Letters to Misaki
May 2008

“Letters to Misaki,” New Era, May 2008, 45

Letters to Misaki

When I was a new missionary serving in Kobe, Japan, I noticed an unusual box hanging in the middle of the Church bulletin board.

“What is that?” I asked my companion.

“It’s a mailbox,” she explained. “Our Sunday School teacher Brother Nakatani* has an eight-year-old daughter named Misaki. She was hospitalized a few months ago with cancer.”

We began writing letters every week. Writing in Japanese was difficult for me. But as I wrote, I thought of what I would say to my own little sister, and somehow the words came easily.

One Sunday, Brother Nakatani pulled us aside and told us that Misaki loved our letters and wanted to meet us. He gave us the address of the hospital and told us when to be there. We stood behind a glass wall and spoke to Misaki through a telephone. She wore a little hat to cover her bald head. She looked frail but laughed and talked with us.

Not long afterward I was transferred to another area. I continued to write to Misaki. Sometimes I worried about my Japanese and wondered if the letters were difficult for her to read.

On the last month of my mission I was transferred to a ward in Misaki’s stake. I ran in to the stake president and immediately asked about Misaki.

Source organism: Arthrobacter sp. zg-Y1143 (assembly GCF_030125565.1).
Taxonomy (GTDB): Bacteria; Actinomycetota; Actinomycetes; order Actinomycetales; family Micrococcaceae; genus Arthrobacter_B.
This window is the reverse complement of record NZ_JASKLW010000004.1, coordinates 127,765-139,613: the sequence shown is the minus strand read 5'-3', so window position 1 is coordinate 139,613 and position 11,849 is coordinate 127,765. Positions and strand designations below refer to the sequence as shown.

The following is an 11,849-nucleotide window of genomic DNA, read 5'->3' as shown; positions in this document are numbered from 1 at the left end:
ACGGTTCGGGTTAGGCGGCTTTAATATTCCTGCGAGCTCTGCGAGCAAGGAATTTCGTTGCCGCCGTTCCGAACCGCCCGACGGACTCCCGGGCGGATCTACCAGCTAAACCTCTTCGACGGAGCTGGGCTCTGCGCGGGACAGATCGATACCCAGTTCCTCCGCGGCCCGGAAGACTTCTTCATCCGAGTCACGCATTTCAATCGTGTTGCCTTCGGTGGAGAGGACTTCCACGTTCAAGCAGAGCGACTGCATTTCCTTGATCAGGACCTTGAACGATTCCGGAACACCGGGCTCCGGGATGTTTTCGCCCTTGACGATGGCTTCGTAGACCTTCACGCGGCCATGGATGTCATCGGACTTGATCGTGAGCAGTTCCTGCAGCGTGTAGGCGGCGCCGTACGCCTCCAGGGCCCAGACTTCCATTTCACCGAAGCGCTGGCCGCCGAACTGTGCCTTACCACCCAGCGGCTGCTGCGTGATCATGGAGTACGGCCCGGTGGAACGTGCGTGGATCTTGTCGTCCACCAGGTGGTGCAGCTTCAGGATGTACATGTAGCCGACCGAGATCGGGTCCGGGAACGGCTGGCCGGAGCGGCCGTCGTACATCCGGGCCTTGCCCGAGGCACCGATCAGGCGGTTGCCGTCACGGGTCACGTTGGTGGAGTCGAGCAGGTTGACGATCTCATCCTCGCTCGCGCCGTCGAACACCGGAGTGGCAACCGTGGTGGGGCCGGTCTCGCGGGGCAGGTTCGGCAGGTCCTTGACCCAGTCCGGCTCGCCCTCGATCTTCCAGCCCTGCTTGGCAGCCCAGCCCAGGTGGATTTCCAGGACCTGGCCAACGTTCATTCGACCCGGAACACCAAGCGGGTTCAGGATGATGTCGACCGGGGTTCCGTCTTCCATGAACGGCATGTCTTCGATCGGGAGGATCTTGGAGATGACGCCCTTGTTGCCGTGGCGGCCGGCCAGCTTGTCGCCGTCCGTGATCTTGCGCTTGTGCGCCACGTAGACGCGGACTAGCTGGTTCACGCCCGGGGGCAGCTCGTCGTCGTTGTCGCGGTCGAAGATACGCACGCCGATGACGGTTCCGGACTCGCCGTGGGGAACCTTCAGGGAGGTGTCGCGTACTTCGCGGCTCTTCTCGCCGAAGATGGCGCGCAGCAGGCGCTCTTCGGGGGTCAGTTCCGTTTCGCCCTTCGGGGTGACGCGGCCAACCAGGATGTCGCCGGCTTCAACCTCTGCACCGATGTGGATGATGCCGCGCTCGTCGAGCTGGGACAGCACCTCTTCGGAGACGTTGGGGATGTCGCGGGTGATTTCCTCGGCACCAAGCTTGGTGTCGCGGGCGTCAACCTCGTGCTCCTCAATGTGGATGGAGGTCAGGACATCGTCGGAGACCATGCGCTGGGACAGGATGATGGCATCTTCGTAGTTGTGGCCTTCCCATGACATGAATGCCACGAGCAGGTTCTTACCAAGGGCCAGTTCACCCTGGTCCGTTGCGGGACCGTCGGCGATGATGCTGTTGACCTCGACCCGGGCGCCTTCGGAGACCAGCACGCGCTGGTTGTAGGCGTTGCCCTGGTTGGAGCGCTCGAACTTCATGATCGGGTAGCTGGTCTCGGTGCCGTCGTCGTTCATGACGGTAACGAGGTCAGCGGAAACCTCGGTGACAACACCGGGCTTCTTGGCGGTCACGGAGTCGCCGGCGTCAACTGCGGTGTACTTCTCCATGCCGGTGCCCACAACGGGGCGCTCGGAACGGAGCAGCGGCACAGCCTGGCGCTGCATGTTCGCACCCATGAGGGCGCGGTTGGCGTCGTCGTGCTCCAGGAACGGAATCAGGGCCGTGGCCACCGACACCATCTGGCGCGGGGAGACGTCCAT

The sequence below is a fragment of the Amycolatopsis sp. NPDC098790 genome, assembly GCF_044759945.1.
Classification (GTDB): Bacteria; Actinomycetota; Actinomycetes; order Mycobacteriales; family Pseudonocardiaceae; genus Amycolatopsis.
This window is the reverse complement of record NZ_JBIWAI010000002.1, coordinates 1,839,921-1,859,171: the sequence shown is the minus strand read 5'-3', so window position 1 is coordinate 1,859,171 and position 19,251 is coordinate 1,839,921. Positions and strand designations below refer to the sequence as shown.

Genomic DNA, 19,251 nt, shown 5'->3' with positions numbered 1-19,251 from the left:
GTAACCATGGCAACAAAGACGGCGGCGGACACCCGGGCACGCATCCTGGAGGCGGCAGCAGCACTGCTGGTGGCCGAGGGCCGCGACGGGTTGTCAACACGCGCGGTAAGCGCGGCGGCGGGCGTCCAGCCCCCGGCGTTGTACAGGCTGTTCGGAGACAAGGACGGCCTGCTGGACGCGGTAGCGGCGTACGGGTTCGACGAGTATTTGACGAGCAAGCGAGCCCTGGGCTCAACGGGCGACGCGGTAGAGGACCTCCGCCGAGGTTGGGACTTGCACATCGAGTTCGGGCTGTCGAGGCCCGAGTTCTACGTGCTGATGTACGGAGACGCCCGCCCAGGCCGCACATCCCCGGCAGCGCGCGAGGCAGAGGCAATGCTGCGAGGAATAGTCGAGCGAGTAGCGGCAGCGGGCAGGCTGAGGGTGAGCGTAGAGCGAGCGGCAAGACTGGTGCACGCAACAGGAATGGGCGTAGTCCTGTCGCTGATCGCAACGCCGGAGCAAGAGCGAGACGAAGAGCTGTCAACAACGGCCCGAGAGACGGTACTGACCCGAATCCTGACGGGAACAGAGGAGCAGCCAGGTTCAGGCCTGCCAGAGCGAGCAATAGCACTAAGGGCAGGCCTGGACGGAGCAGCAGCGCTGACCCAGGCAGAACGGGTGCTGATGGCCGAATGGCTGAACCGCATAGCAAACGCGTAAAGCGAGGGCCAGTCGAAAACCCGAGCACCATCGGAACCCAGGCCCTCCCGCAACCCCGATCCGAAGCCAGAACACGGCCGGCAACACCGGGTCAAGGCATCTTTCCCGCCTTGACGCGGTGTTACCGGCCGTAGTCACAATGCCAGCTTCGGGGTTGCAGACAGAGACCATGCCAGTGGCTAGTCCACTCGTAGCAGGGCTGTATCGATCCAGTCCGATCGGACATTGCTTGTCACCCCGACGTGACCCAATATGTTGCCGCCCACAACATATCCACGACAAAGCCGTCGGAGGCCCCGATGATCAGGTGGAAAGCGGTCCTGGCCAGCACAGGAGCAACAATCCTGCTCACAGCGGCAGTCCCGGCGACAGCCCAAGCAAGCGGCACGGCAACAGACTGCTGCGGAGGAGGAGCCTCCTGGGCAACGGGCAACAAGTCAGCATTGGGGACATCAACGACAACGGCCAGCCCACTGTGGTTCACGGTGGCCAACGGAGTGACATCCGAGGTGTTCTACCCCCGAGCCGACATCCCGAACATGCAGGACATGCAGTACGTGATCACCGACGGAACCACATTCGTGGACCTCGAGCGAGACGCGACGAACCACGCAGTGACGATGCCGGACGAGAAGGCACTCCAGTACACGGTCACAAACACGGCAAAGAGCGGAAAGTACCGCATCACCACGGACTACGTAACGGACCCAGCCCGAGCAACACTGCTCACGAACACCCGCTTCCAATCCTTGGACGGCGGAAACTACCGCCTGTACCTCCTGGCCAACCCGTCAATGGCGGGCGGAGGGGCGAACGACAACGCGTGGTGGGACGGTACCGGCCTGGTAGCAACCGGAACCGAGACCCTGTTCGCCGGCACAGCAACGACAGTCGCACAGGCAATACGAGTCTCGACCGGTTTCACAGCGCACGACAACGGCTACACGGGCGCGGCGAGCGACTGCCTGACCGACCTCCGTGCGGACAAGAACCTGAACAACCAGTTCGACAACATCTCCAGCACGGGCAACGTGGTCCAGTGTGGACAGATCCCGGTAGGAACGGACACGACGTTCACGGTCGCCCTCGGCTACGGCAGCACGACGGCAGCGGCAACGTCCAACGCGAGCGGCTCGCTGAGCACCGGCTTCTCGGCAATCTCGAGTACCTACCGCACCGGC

“A few months ago we almost lost her,” he said. “But now she can go to school again. Her hair is growing back, and she is doing just fine.”

A few days later my companion and I went to church to help with a stake Primary activity. While we were there I saw Brother Nakatani.

“How is she?” I asked.

“She’s here,” he said. “Do you want to see her?”

I recognized her right away. A hat covered her head, but this time I could see dark tufts of newly grown hair underneath.

“Misaki Chan!” I called.

She looked up and smiled as I knelt beside her.

“Do you know who I am?” I asked.

She looked puzzled. I pointed to my nametag.

Misaki’s face brightened, and she clapped her hands with joy. Then, she pulled out the missionary packet that all Primary children had received and asked for my autograph. At that moment, I knew that every letter I had sent to her had been worth it. Each of my letters, imperfect as they were because of grammar and spelling errors, had brought her happiness.

Whenever I hesitate and fear that my kindness to others will be misunderstood, I remember the letters to Misaki. No matter how small or imperfect, kindness is always worth it.

  • Names have been changed.